10/12/97, P20B

Then Who Can Be Saved?”
Mark 10: 17-31

 father was found far out at sea after several days missing. He was barely conscious but was still dog paddling with his arms tied around his six year old daughter. Later he said that he had decided that he could not let her drown: That he could not live with himself if the two did not survive together. She was the most precious thing in his life.

In our text we hear Jesus challenging the Rich Young Ruler to give up the one thing that was separating him from relationship with God. However, this man who had everything was not wilting to give up the thing that he perceived to be most precious to him. He went away sad, and stayed sad, even though he decided to hold on to his possessions that he thought he could not live without . And then in our story Jesus makes one of his most startling statements: "It is easier for a camel to go through the eye of a needle than for someone who is rich to enter the kingdom of God. " (v. 25, NRSV).

What a dramatic illustration of the impossible. There is no way that a big hairy camel to go through the tiny eye of a tiny needle. Even if it were a big needle, say for sewing canvas, and a baby camel, it would still be an impossibility. Jesus' hyperbole exaggerates the fact of impossibility.

One of the highlights of every Holy Land Trip is riding on a real spitting camel, smell and all. I say spitting because they will do exactly that if provoked. I was on my best behavior as I took my turn. Some of the most stayed folks had the best time as the trained camel kneeled so that his next victim could be assisted up around his neck. Naturally we all were thinking about Jesus' "impossibility statement" and knew the vivid picture of his analogy from then on.

Of course somebody is always trying to skirt around the true meaning of every biblical story and statement. At the high walls around the old city of Jerusalem the guides always point out the "needles eyes" cut into the tops of the walls. They are actually slits about six inches wide through which those inside could shoot arrows at the: approaching enemy in battle. Of course, that's wider than an actual needle's eye, but sti11 it would never accommodate a camel, un1ess it were cut into steaks.

You see, the point of Jesus' story is that self-salvation is impossible.

"Who then can be saved?" the Apostles asked. The answer is that nobody can be saved on their on. "For mortals it is impossible, but not for God; for with God all things are possible. " (v. 27).

I saw a fellow I know at the Ga. Tech. football game yesterday who is counting on creating some cheating way of salvation other that God's way. He probably thinks he can buy his way in, just write a check. Or, failing that he may have a secondary plan of being outwardly perfect; or, outward1y good enough to fool his fellows. But like the Rich Young Ruler of 2000 years ago, he will one day wake up a realize that the on1y way is God's way. And, thus far, he has refused to walk therein. He once told me that the Gospel way of salvation through grace and faith in Christ, "is just too hard."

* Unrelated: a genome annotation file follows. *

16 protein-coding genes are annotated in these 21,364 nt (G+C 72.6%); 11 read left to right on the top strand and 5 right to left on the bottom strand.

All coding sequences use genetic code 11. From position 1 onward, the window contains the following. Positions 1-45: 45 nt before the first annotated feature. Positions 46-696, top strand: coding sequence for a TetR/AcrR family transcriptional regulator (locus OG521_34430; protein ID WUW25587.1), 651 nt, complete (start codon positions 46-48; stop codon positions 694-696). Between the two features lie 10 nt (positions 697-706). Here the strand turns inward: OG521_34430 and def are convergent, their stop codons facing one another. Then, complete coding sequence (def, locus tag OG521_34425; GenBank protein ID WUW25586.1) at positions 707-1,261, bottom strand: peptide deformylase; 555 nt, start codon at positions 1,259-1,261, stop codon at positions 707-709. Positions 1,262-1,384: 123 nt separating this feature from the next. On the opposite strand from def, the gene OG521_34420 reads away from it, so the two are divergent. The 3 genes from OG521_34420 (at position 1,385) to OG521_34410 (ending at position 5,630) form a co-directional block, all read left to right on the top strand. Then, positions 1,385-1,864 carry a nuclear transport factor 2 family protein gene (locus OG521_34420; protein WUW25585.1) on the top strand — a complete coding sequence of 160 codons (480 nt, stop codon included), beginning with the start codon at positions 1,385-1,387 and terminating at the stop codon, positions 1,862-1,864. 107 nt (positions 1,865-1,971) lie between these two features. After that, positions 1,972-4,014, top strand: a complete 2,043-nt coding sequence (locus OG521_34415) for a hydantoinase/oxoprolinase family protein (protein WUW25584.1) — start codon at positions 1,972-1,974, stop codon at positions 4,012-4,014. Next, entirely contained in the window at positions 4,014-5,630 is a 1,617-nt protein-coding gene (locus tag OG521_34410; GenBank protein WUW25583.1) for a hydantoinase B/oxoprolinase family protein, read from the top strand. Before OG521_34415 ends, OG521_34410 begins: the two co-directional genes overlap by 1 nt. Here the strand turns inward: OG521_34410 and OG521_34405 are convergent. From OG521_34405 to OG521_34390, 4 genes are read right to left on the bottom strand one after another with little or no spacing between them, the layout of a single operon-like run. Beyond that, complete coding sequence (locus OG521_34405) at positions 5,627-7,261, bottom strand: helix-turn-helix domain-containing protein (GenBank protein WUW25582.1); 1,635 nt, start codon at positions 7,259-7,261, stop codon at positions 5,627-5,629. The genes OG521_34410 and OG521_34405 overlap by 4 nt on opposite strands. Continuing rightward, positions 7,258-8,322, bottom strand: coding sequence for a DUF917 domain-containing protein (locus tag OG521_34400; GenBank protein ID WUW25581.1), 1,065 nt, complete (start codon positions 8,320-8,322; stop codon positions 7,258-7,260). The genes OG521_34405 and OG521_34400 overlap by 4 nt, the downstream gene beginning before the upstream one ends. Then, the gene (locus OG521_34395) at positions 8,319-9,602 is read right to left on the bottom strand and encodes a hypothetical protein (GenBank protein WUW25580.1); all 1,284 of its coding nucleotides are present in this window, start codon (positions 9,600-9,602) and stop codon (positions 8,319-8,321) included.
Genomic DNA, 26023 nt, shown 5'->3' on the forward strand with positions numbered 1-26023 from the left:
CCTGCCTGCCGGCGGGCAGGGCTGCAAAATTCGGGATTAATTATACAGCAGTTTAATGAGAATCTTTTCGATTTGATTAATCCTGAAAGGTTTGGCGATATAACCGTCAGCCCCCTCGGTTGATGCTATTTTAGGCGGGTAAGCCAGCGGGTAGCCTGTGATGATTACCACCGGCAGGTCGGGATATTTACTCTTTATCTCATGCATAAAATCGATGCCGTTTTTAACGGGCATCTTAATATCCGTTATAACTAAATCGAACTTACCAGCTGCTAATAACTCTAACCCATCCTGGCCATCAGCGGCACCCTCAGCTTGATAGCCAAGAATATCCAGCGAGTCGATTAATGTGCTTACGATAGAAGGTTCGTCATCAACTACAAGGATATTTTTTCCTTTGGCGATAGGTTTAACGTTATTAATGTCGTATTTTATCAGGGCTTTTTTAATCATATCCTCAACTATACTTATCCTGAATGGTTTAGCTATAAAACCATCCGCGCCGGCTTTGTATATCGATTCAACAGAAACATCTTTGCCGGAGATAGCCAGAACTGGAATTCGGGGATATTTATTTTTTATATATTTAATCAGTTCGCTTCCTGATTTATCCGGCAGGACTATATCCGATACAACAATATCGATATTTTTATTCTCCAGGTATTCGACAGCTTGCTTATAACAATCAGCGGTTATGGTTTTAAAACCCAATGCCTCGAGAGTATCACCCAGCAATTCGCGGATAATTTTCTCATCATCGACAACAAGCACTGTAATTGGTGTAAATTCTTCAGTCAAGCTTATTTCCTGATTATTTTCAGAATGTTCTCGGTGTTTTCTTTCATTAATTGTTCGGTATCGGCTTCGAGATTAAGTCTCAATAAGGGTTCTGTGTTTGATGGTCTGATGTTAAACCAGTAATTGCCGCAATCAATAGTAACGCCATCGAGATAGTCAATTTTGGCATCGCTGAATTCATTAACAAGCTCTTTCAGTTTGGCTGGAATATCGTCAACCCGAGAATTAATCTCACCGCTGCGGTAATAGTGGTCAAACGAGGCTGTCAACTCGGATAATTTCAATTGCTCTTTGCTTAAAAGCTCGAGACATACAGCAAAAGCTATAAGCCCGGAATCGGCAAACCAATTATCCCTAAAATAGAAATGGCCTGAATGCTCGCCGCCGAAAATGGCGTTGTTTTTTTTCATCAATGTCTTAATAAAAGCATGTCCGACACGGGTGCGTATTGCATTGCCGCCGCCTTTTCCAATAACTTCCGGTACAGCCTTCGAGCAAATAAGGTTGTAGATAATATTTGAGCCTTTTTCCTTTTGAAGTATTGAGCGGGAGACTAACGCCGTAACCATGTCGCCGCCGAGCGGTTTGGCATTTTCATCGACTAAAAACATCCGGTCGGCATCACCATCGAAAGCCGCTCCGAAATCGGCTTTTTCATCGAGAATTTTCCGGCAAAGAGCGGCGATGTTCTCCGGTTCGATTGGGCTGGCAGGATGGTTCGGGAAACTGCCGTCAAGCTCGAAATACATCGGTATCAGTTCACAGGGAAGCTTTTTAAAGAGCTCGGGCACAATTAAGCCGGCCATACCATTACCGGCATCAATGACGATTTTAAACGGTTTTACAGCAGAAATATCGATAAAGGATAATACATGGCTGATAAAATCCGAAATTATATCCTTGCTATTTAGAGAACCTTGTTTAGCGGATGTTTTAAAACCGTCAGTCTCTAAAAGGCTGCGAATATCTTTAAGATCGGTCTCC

Yet, it is the easiest, and most logical way into relationship for it mirrors all human friendships. The father who pre-planned the rescue attempt of his daughter, who was willing to give his very life for her, could easily understand this whole notion of giving our all for the Christ we love and who has given us the Abundant Life in His Spirit.

I have never understood why the disciples were so amazed at Jesus' analogy. In fact, they had given up everything they had previously owned to follow him. Peter, who was always trying to impress Jesus, even said it, "Look, we have left everything and followed you." (v.28). Since they had paid the price you would think that they would have not thought it unreasonable for Jesus to ask the Rich Young Ruler to also be willing to give it up. What did they not understand?

I really don't think many of us ever catch on to the promise that Jesus made to us in this story. It is there but we either don't see it, or just can't believe it's so. Let's listen to those last two verses again: "Jesus said, 'Truly I tell you, there is no one who has left house or brothers or sisters or mother or father or children or fields, for my sake and for the sake of the good news, who will not receive a hundred fold now in this age -- houses, brothers and sisters, mothers and children, and fields, with persecutions-- and in the age to come eternal life. " (v. 29&30, NRSV).

Is it not true that the Church has become your new family. Although there are bio family that you still have relationships with jointly in Christ, the folks in the "Family of God", have formed your extended family. And who has not been blessed financially? Sure, some more than others; but I have never known a Methodist to starve, and most have been recipients of far more materially than they can handle. God has opened the windows of heaven and poured out blessings galore.

And do we not realize that it is all because of the willingness we have had to sacrifice all or Jesus? We have given him our hearts and lives, and he has blessed us. We have put aside our plans and have given him our futures and he has so richly rewarded us. And we would willing give it all up again if the call came again to do so. If you have refused to follow Jesus it is not too late for you to do so today for you still have breath. Come to Him!

a sermon synopsis by C. Robert Allred, Th.D., Pastor

10/12/97, P20B